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PEP June 2016
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Public Employee Press

First in a series


"I've seen a lot firsthand - burned, crushed, broken or decomposing bodies."
—Alex Leung
Medico-Legal Investigator, Local 768

DC 37/AFSCME members share a deep commitment to public service and work 24/7 to make New York City a global capital.

New York is the city that never sleeps. Around the clock, emergencies need responses. Streets need cleaning. Families need care. Students need well-run schools. our neighborhoods demand safety.
That's why DC 37 members Never Quit.

To nominate someone to participate in this campaign, contact PEPeditor@dc37.net.
I am a licensed Physician's Assistant and I started this job in 2004.

I'm one of the first on the scene when someone dies.

I investigate the circumstances and preliminary cause of death. I piece together the last hours of a person's life.

For decades, the Medical Examiner's Office relied on doctors who moonlighted after hours to investigate deaths around New York City. Police stayed at the scene for hours until the doctor arrived.

Today, we have a new Chief Medical Examiner and my department has about 20 Medico-Legal Investigators that cover the entire city 24/7. We identify potential causes of death.

We look at the victim's medical condition, any diseases, drug history, alcoholism, or natural causes like cancer. We look for suspicious circumstances that signal accidents, homicides or suicides. We also identify life-threatening situations and correct public safety hazards.

I work alone. At the death scene, I interview detectives, and later I contact medical professionals to get the victim's X-rays, health and dental records, which are used to establish the identity.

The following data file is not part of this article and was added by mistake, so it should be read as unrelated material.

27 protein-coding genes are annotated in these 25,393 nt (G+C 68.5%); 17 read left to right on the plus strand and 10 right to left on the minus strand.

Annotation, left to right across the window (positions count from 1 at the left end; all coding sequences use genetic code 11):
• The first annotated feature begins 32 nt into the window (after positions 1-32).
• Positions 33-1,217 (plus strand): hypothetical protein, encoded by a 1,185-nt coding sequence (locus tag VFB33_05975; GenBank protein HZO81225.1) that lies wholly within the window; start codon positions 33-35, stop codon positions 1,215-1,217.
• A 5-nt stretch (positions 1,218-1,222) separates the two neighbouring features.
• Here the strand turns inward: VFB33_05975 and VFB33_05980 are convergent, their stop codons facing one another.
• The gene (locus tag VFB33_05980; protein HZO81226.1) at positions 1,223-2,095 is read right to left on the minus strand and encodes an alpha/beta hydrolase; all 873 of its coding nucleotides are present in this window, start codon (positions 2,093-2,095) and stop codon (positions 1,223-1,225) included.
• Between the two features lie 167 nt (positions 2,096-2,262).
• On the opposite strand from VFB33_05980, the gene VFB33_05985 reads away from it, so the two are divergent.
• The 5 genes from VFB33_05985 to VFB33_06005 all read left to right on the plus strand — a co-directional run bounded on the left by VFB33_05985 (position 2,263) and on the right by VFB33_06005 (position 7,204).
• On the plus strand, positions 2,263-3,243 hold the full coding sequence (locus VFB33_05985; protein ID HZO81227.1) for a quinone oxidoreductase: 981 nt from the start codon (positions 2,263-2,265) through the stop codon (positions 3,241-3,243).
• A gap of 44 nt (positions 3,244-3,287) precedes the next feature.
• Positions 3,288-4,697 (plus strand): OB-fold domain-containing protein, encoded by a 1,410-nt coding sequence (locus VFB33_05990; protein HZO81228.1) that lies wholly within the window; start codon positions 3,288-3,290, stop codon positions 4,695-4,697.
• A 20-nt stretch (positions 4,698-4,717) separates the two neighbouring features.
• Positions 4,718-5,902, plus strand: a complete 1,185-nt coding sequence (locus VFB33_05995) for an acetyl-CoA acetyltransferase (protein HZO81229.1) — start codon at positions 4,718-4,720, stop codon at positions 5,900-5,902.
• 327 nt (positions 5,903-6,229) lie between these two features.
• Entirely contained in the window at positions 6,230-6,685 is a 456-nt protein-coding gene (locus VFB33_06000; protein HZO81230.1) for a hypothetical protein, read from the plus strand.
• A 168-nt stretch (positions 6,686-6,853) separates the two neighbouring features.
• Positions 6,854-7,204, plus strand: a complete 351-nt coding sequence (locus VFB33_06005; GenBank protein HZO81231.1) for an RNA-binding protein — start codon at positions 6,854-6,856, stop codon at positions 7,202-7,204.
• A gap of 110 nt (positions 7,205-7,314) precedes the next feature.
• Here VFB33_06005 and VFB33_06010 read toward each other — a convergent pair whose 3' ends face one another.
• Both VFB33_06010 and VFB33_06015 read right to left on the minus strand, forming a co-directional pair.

Our training is similar to doctors'. We build our investigations on a medically focused foundation to find the true cause of death.

I've gone into swamps, the woods, onto train tracks and into dangerous buildings to examine death scenes; I've examined exhumed corpses.

I photograph the corpse and compile details in a report for the Chief Medical Examiner. The information I gather is often used in court; I am occasionally called to testify in high-profile cases.

Heroin is a big issue now, so we document any packaging we find at the scene of death and inform the authorities - the police and the Dept. of Health and Mental Hygiene - of lethal batches of street drugs. Homelessness is another big issue in New York City. We encounter a lot of homeless deaths and work with the Dept. of Homeless Services when we find them in shelters or on the street.

I've seen a lot firsthand - burned, crushed, broken or decomposing bodies - some who were fortunate enough to have grown old and die and others who died too young.

It's challenging to deal with grieving families, especially when a child or infant dies. We maintain a delicate balance. The family can be emotional and traumatized by an untimely death and I'm there asking them to recreate the events leading to their finding their dead child.

Our goal as Medico-Legal Investigators is to help determine the manner of death, whether by homicide, accident, medical complications or suicide. I believe my work gives families peace and helps bring closure.


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